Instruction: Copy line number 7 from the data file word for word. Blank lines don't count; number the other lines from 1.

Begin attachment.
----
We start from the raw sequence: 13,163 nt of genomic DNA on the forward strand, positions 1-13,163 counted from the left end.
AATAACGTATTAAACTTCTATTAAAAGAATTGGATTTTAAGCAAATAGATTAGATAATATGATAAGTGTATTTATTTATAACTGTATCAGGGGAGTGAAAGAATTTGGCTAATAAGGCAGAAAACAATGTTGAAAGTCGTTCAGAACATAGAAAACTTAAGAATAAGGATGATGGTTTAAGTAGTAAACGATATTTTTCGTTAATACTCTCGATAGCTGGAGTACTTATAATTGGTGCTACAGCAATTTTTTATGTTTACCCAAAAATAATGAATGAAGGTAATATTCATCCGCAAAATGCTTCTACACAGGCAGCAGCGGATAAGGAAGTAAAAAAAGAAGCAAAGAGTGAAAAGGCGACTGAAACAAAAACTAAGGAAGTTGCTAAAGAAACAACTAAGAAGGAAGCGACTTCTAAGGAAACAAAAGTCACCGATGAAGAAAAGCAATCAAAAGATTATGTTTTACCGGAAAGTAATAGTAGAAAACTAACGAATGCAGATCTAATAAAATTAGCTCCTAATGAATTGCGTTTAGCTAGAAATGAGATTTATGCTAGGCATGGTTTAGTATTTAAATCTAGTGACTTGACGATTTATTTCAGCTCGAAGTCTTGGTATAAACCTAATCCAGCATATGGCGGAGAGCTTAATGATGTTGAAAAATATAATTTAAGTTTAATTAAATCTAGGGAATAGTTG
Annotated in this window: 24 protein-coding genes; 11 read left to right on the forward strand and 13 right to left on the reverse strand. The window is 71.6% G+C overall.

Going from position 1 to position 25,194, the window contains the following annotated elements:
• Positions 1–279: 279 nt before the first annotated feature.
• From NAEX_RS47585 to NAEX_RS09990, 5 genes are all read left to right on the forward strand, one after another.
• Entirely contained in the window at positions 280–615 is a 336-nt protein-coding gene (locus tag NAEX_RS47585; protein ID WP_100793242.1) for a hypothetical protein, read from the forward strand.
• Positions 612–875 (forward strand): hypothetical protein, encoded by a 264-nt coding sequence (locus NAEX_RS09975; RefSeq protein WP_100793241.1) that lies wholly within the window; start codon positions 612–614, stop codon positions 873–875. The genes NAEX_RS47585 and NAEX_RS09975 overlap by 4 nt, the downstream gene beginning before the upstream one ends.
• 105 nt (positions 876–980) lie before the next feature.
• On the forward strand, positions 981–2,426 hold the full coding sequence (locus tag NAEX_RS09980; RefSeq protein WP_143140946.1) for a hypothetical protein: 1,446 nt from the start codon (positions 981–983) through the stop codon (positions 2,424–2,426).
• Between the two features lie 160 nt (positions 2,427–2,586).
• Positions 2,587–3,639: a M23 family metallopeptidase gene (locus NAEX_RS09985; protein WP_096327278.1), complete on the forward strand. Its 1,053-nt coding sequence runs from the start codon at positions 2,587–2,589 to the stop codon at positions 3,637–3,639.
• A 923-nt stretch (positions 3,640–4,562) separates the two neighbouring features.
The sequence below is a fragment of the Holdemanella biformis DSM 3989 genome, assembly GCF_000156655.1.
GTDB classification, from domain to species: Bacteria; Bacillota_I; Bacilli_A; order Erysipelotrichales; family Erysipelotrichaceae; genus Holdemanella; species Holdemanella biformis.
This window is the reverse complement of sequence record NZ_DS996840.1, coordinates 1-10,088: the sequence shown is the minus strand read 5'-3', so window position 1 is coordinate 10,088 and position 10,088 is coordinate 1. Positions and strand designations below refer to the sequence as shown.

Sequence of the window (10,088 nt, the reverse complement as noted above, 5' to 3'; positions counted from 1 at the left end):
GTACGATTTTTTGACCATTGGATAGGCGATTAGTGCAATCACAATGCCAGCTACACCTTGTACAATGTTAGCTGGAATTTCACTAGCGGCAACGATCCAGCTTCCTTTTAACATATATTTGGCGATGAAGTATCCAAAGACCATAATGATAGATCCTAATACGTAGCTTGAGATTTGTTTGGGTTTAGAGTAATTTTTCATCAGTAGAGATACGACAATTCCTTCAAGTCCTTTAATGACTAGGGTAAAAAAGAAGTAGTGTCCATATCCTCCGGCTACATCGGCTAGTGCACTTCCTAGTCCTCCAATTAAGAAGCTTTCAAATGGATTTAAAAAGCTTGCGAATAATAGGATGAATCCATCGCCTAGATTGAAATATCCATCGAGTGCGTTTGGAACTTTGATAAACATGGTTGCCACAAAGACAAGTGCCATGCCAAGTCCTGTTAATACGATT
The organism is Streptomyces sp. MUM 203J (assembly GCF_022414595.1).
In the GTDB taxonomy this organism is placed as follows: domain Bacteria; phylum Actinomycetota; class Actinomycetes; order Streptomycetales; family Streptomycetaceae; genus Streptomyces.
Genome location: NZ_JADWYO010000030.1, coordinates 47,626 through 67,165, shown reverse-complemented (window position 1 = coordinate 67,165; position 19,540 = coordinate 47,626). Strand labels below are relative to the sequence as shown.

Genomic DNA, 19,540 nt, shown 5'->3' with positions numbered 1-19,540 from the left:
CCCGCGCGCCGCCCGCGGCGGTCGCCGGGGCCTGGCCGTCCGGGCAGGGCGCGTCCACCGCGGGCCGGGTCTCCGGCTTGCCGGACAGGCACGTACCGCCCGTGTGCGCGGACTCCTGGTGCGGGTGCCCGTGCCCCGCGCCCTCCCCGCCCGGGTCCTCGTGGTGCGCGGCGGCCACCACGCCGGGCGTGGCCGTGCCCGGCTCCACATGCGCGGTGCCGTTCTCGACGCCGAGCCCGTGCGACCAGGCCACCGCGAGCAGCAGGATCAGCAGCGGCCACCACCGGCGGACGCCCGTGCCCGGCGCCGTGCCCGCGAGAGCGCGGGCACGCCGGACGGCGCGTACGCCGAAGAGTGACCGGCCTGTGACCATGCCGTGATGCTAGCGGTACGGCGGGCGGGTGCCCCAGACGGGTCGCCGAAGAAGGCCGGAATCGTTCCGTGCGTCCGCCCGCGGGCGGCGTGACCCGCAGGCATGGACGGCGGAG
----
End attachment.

• Entirely contained in the window at positions 280–615 is a 336-nt protein-coding gene (locus tag NAEX_RS47585; protein ID WP_100793242.1) for a hypothetical protein, read from the forward strand.